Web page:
Next, in an energy requiring step the message RNA, tRNA complex is shifted, so as to bring the next message unit into the ribosome to allow the process to repeat itself. At the end, the terminator factor seeing the termination signal cleaves the completed protein from the last tRNA, releasing it from the ribosome. So, that the ribosomes can do its job again, the two sub units are split apart and separated from the messenger by the ribosome releasing factor.

My diagram is of necessity static but protein synthesis is a dynamic process. This movie tries to bring those dynamic interactions to life.

[Music]

Female: All mimsy was mRNA, that colored message unit array.

[Music]

Female: MRNA...
[Music] [Dance]

Female: Bound they were in the glorious sun by Initiator Factor one.

Male: Initiator Factor Two.

Female: Initiator Factor two went searching for tRNA who bore the flaccid amino acids.
Male: Ooh wow! [Music][Dance]

Male: TRNA! [Music] [Dance]

Male: Ooh, ooh, ooh. [Music][nance]

Male: GTP! Whoo! [Music][Dance]

Female: Then as the eff-ish bonds were formed, the 50s ribosome untamed came whiffling through the tall grass and verbal as it gave...

[Music][Dance]

Male: 50s Ribosome, 50s Ribosome... [Music][Dance][Singing]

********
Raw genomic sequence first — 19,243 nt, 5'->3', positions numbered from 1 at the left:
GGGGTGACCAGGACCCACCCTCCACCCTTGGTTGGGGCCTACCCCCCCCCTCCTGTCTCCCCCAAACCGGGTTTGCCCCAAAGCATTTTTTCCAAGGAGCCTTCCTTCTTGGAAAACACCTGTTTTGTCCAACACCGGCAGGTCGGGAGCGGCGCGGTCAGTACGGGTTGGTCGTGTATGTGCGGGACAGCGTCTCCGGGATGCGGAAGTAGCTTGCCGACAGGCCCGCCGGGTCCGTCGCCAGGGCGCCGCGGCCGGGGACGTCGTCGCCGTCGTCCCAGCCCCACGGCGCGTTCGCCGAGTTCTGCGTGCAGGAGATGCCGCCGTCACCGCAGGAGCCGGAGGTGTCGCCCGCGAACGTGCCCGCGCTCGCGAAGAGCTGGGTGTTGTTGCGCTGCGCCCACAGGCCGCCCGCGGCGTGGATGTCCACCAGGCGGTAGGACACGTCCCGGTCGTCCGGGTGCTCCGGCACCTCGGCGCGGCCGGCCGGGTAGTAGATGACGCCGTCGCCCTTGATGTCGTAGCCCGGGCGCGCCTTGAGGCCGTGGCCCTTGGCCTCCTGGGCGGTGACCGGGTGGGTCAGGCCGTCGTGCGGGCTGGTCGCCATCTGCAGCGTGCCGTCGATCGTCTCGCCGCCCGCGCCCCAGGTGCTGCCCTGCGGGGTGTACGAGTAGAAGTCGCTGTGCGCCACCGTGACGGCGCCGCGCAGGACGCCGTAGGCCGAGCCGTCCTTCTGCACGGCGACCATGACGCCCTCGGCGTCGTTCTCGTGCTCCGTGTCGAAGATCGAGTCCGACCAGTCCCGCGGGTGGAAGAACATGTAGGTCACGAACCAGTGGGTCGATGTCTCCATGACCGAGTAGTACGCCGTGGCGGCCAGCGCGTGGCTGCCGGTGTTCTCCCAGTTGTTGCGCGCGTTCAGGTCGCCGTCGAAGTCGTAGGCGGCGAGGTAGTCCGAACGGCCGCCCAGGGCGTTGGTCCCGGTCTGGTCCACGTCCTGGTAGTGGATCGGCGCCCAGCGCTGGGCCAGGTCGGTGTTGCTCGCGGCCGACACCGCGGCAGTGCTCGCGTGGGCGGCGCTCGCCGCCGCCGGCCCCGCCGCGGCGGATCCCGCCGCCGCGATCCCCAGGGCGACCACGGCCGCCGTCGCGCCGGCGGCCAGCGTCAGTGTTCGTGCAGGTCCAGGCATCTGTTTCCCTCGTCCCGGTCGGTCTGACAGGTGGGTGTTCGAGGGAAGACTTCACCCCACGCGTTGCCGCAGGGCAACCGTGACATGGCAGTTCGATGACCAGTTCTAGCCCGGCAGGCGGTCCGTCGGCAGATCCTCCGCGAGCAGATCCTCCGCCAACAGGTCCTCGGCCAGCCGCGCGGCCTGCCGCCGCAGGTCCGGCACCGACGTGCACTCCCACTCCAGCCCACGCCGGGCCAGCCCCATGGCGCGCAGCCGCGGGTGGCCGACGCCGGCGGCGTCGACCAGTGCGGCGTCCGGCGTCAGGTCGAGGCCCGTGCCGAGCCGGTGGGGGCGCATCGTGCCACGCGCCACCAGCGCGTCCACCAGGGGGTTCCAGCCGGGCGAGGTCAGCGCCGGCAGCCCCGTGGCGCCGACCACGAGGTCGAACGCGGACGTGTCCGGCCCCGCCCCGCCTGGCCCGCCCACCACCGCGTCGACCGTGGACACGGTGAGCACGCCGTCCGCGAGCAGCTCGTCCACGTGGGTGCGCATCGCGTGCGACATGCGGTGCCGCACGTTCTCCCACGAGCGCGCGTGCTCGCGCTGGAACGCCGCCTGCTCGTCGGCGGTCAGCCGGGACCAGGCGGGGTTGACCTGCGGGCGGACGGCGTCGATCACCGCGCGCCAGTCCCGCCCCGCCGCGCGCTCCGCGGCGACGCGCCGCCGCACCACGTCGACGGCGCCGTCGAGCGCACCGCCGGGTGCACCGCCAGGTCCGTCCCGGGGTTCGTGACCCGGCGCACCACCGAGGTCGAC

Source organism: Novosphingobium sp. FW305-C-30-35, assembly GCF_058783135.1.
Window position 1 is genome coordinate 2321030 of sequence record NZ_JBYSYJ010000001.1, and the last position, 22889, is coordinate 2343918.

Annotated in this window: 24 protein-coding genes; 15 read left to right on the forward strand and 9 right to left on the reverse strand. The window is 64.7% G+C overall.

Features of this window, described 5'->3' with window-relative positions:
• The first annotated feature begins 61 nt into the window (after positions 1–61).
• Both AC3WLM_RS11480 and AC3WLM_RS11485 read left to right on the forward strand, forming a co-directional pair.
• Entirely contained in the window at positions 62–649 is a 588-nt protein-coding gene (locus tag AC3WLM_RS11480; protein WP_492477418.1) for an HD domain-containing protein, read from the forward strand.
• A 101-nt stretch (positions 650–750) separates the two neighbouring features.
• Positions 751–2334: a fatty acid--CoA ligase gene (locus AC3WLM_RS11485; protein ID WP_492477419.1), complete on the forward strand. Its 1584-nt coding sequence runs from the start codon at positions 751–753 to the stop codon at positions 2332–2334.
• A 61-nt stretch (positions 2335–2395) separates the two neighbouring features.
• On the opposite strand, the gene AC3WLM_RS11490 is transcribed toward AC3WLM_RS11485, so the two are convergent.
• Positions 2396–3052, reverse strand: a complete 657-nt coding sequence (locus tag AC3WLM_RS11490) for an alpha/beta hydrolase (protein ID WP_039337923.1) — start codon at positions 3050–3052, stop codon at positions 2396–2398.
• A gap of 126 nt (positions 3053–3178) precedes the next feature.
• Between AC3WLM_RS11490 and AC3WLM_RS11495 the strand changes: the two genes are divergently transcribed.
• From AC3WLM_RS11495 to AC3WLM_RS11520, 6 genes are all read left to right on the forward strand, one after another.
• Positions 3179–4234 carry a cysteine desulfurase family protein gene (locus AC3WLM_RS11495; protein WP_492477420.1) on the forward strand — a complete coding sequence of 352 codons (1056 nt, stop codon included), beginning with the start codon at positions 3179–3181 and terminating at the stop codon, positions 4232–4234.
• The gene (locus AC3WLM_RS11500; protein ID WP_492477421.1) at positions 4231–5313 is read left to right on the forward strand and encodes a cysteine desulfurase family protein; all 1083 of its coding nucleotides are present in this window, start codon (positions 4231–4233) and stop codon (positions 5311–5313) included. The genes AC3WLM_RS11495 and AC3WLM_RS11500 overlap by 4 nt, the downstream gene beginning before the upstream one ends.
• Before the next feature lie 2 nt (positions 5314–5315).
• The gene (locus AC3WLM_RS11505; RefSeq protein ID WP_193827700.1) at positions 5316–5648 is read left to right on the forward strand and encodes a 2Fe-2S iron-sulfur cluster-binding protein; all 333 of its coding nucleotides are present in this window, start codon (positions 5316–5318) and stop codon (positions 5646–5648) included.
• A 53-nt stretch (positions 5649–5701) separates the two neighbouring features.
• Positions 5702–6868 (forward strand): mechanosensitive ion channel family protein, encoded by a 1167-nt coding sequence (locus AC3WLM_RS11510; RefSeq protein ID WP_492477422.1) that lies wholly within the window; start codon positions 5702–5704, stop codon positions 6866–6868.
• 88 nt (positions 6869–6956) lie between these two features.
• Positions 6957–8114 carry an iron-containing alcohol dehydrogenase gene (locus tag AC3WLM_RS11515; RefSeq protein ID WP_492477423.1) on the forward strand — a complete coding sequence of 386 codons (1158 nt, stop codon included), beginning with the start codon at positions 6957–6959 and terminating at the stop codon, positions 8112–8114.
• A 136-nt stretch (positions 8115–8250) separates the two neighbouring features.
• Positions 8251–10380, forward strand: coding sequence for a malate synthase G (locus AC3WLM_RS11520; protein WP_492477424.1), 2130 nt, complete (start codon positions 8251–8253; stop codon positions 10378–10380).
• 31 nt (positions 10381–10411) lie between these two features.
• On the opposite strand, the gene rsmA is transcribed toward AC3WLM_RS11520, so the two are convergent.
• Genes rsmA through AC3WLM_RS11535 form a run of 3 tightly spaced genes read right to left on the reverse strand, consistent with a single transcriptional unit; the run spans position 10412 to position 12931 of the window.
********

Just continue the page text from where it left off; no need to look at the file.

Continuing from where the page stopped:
Male: [Music] 50s, hey, hey, hey, 50s ribosome, 50s... [screaming, hooting, howling]

[Music]

Male: [Music] T Factor plus GTP...

Male: T Factor...

Female: T Factor plus GTP gathered in tRNA...

Male: [Music] tRNA...

Female: [Music] Gathered in tRNA and came glumping back.

[screaming, hooting, howling]

Male: [Music] Ooh, ooh, hydrogen bond...

Female: [Music] Amino acid both inside, alas the peptide bond was formed...

Male: Peptide bonds...

Female: And as the index step took place, the message units shift a space...

Male: TRNA... [Music] [Screaming, hooting, howling]

Male: [Music] TRNA...

Male: [Music] Each tRNA approached the site, bearing it's Amino Acid load whose sequence was determined by the mRNA message unit Magic Code.

Male: [ Music] Wow, wow, wow, wow...

Male: Peptide bond...

Male: [Music] Ooh, oh, oh, oh...

Male: [Music] Index, index...

Male: [Music] Clipping inside...

Male: [Music] Oh, oh, oh, oh, oh, oh, oh...

Male: [Music] Peptomial synthesis...

Male: [Music] Peptide bonds...

Female: Long time did biocomplex churn, the Protein grew by tips and tomes. Amino acids linked in turn by the catalytic ribosomes...

Male: Oh... [Music] [singing]

Male: [Singing] Protein releasing factor, protein releasing factor...

Female: Protein releasing factor sense the end her vocal arms went snicker snout, "Oh, fragious day, calout, calaid the protein chain came streaking out...

[Music]

Male: Ribosomes releasing factor...

Female: Then ribosomes releasing factor with jaws that bite and claws that free released the synthesizing complex and chortled in his glee.

[Music]

Male: Twas bryllyg and the sliddy ribosomee did gyre and gimbal in the wave.

[Music]

Female: All mimsy was mRNA and protein chain out grabe...

[Music]

[Screaming, singing]

[Music]

[Screaming, singing]

[Music] [dancing]

There may be small errors in this transcript.
About:

This wackadoo science video/dance, aka "Protein Primer: An Epic on a Cellular Level” (my favorite title), was made in 1971 by some Stanford University and University of California San Diego students along with narrator and Nobel Prize-winner Paul Berg.